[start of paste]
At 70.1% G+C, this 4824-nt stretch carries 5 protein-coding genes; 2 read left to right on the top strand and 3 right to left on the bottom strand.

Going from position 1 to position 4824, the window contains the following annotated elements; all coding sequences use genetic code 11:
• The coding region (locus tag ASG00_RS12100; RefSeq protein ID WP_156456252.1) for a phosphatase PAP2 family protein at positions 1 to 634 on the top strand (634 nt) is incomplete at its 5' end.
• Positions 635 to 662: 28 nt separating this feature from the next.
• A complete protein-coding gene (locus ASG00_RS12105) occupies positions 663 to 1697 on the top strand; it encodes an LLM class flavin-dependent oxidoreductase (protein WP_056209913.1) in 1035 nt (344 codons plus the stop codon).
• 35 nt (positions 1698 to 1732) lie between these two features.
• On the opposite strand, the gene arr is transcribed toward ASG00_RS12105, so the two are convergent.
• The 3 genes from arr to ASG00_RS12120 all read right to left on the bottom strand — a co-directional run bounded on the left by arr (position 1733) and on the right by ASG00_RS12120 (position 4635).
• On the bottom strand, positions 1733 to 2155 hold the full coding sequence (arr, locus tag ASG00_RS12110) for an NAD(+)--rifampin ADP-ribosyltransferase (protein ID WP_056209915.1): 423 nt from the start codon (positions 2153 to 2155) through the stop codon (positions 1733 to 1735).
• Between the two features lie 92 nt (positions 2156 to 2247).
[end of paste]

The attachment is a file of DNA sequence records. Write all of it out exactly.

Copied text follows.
At 70.1% G+C, this 4824-nt stretch carries 5 protein-coding genes; 2 read left to right on the top strand and 3 right to left on the bottom strand.

Going from position 1 to position 4824, the window contains the following annotated elements; all coding sequences use genetic code 11:
• The coding region (locus tag ASG00_RS12100; RefSeq protein ID WP_156456252.1) for a phosphatase PAP2 family protein at positions 1 to 634 on the top strand (634 nt) is incomplete at its 5' end.
• Positions 635 to 662: 28 nt separating this feature from the next.
• A complete protein-coding gene (locus ASG00_RS12105) occupies positions 663 to 1697 on the top strand; it encodes an LLM class flavin-dependent oxidoreductase (protein WP_056209913.1) in 1035 nt (344 codons plus the stop codon).
• 35 nt (positions 1698 to 1732) lie between these two features.
• On the opposite strand, the gene arr is transcribed toward ASG00_RS12105, so the two are convergent.
• The 3 genes from arr to ASG00_RS12120 all read right to left on the bottom strand — a co-directional run bounded on the left by arr (position 1733) and on the right by ASG00_RS12120 (position 4635).
• On the bottom strand, positions 1733 to 2155 hold the full coding sequence (arr, locus tag ASG00_RS12110) for an NAD(+)--rifampin ADP-ribosyltransferase (protein ID WP_056209915.1): 423 nt from the start codon (positions 2153 to 2155) through the stop codon (positions 1733 to 1735).
• Between the two features lie 92 nt (positions 2156 to 2247).